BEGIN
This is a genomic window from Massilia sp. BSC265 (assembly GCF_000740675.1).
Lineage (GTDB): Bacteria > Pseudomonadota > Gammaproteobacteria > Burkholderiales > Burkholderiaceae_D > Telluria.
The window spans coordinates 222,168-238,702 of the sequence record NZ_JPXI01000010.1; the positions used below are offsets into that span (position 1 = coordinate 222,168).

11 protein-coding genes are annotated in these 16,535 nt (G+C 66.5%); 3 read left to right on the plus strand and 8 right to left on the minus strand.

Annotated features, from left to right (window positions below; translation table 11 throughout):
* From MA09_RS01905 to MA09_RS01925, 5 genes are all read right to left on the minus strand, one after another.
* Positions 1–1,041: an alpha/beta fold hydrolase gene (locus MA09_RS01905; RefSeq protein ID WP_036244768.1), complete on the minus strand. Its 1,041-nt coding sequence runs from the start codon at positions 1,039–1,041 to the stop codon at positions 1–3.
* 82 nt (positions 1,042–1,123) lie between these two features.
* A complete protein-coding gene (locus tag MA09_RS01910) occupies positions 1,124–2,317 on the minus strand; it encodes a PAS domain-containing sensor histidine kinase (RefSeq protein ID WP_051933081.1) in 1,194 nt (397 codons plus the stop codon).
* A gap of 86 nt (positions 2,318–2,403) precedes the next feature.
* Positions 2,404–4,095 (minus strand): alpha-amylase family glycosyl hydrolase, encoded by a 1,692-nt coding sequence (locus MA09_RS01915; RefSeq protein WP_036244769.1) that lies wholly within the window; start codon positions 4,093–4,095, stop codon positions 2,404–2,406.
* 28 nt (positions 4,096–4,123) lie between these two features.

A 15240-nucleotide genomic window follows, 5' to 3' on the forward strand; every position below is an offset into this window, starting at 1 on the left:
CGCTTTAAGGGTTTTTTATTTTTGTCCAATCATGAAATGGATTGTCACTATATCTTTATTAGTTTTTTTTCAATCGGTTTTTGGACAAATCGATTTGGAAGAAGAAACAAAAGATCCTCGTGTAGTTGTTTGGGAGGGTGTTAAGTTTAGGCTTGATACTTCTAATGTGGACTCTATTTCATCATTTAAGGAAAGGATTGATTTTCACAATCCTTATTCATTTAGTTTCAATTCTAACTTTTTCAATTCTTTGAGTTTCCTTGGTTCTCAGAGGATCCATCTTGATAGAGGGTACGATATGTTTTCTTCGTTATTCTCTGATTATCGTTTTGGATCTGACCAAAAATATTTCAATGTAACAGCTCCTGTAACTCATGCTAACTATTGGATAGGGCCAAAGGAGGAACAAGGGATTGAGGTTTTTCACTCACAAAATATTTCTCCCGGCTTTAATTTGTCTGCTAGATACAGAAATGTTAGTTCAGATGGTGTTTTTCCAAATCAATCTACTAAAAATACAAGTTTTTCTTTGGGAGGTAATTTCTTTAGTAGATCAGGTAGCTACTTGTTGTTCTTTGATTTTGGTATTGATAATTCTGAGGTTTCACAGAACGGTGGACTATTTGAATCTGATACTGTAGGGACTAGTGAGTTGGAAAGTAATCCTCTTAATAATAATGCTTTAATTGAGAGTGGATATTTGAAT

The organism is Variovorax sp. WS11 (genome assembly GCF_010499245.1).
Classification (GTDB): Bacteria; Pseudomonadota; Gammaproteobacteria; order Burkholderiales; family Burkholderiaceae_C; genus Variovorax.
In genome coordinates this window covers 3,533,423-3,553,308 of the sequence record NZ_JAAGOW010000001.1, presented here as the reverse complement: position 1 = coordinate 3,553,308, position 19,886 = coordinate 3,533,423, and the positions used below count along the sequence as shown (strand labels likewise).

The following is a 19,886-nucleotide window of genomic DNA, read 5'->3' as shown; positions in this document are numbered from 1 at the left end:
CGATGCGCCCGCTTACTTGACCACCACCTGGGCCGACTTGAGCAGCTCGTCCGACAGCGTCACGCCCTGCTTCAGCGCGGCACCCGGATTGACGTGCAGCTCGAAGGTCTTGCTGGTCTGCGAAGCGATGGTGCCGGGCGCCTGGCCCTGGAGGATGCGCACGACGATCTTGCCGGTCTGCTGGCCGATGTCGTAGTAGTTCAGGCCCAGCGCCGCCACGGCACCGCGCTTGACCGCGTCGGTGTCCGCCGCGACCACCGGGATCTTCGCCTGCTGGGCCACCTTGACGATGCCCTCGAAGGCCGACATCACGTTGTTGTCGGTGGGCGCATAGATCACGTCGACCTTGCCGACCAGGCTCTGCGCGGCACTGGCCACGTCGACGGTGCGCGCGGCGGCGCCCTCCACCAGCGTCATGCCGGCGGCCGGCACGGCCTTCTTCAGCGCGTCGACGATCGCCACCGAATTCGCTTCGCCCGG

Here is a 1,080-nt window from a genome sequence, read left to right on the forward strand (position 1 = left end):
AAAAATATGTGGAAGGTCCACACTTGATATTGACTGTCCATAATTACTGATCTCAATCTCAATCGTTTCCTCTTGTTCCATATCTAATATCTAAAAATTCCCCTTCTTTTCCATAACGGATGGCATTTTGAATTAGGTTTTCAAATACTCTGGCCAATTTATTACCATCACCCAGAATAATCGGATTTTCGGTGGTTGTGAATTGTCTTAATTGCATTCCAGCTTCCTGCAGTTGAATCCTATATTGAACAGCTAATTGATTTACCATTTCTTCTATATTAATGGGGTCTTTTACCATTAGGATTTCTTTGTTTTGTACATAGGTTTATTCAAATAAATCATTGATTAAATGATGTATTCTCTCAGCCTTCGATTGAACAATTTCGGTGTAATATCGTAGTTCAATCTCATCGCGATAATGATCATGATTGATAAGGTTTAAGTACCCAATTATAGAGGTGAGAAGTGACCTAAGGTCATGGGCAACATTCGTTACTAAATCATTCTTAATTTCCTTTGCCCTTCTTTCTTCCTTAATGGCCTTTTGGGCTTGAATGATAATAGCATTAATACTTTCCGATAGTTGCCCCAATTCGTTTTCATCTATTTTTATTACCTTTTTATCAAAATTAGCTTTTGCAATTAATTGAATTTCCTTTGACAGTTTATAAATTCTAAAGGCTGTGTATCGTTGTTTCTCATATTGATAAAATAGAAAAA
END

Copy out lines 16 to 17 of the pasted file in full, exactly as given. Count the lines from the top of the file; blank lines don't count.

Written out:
Classification (GTDB): Bacteria; Pseudomonadota; Gammaproteobacteria; order Burkholderiales; family Burkholderiaceae_C; genus Variovorax.
In genome coordinates this window covers 3,533,423-3,553,308 of the sequence record NZ_JAAGOW010000001.1, presented here as the reverse complement: position 1 = coordinate 3,553,308, position 19,886 = coordinate 3,533,423, and the positions used below count along the sequence as shown (strand labels likewise).